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The Rediff Special/ Arun Gandhi
Who's to blame for India's nuclear ambition?
No country in the world, least of all India, has the right to develop and possess weapons of mass destruction of any sort. What should concern humanity is not just the proliferation of nuclear weapons but the growth of hi-tech weapons, which makes killing large numbers of people as easy as pressing a button.
With the exponential increase in violence and inhumanity around the world, one must wonder whether we have seen the worst that mankind has to offer in this century, or are we going to witness unimaginable miseries in the next millennium? There is little or no evidence of any repentance or desire for change in any quarter. In fact, the world is determined to plunge ahead with its materialistic pursuits.
Gandhi said materialism and morality have an inverse relationship, the pursuit of one can only be at the expense of the other. Consequently, the question that the India-Pakistan nuclear arms race raises is whether morality and politics also have an inverse relationship. Can politicians be saints or, conversely, can saints be politicians? Someone said that Gandhi was a saint masquerading as a politician. Gandhi amended this statement saying he was just a politician masquerading as a saint.
If Gandhi was, indeed, a politician then he was the last of the genre that could successfully marry politics and morality. Since his departure, politics and morality everywhere, including India, have gone in different directions. If politics now means promoting self-interest, and the United States has given the world a lead in selfish politics, then let us take a global look at where the blame for India's nuclear ambitions really lie.
The blame comes home to roost in the United States.
When Gandhi and Malcolm X, at different times and in different places, suffered racial prejudices, they concluded acceptance by the white majority would come only if they aped the whites in every respect. Both worked hard to achieve this goal.
For the same reason, India concluded the only way it can gain respect from Western powers is by accepting their principles of democracy and justice.
For fifty years India remained loyal to its Constitution, interestingly enough based on the Westminster model, which upholds the freedoms and rights that we in the United States cherish. When many nations floundered and failed, India continued to remain a democracy because Indians believe in it.
India respects, for the most part, human rights, justice and the rule of law in spite of its manifold problems relative to the economy of the country. There is destitution, hunger and homelessness, which it has valiantly tried to address over the years. It sought aid from friends in the West but all it got was crumbs, derision and denunciation.
India remains an open society; yet what the West chooses to see is its distress and destitution. When the Western media finds it necessary to show life in India, all they can find are clips of hunger, poverty and starvation. Consequently, the image of India in the minds of an average citizen is one of a country in perpetual distress.
On the other hand China, a country that has brazenly flouted all the principles that the West values, has never been a democracy and has never ensured human rights, justice or fair play, is held in high esteem in the West. China is a closed society with harsh regulations and censorship. What the people outside can see of Chinese life is what the government wants them to see.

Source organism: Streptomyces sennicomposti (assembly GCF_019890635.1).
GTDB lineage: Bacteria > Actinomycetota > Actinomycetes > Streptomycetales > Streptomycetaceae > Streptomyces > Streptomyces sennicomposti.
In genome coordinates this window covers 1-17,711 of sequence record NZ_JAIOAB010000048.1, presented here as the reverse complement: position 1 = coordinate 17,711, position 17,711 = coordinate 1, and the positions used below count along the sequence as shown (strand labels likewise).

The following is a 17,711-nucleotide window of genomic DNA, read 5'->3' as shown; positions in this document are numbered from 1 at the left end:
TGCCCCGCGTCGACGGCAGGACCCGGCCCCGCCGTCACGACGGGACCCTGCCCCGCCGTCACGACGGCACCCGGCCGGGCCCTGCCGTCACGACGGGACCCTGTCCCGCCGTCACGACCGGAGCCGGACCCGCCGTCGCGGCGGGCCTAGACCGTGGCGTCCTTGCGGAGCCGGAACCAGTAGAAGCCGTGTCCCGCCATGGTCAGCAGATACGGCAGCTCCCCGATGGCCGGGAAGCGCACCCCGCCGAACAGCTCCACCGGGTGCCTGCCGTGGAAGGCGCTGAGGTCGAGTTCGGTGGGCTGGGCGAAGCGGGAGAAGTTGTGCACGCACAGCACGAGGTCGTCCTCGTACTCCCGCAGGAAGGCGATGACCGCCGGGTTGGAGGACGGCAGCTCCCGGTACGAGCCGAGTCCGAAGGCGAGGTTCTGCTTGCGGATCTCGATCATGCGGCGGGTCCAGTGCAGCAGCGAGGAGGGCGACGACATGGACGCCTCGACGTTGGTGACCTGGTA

There is no respect for human rights, freedom or justice. When China developed the nuclear weapon and tested it, the West made a feeble protest and did not impose economic sanctions. China ignored almost with contempt Western objections and even sold nuclear technology to countries considered inimical to the United States.
In spite of Chinese intransigence it is a member of the international nuclear club, has an important position in the United Nations Security Council and wields with four other nations the power of veto. To add insult to injury, President Clinton, during his recent visit to China, invited them to join the United States to determine the fate of the world in the new millennium. Most importantly, it has also been given the "most favoured nation" status so that the United States can pump in billions of dollars to help China get into the economic mainstream of the world.
The reason is obvious. Industrialists in the US, tired of having to deal with growing labour demands for higher pay and less work, prefer to farm out work to countries where labour can be controlled. India is a democracy with unionised labour while China is a totalitarian state with controlled labour. It does not take a genius to conclude why billions can be poured into China and not into India.
India expected sympathy and help from like-minded friends in much the same way as Gandhi and Malcolm X did. However, just as Gandhi and Malcolm X came to the painful conclusion that their brown skin will never be overlooked by the Whites whatever they do, India has come to the decision that disregarding the West is the only course left to them.
For some years both Gandhi and Malcolm X became exclusionists and rejected Western values. Then both realised that rejection is not the answer. Both came to the conclusion that the oppressor needs to be liberated from their racism as much as the victim needs to be liberated from oppression. This had to be achieved by becoming inclusive and working together -- not by rejecting each other.
India is likely to go through the phase of rejection now but, hopefully, Indians will realise that they can liberate themselves only by helping to liberate their enemies also and not by arming themselves with nuclear weapons.
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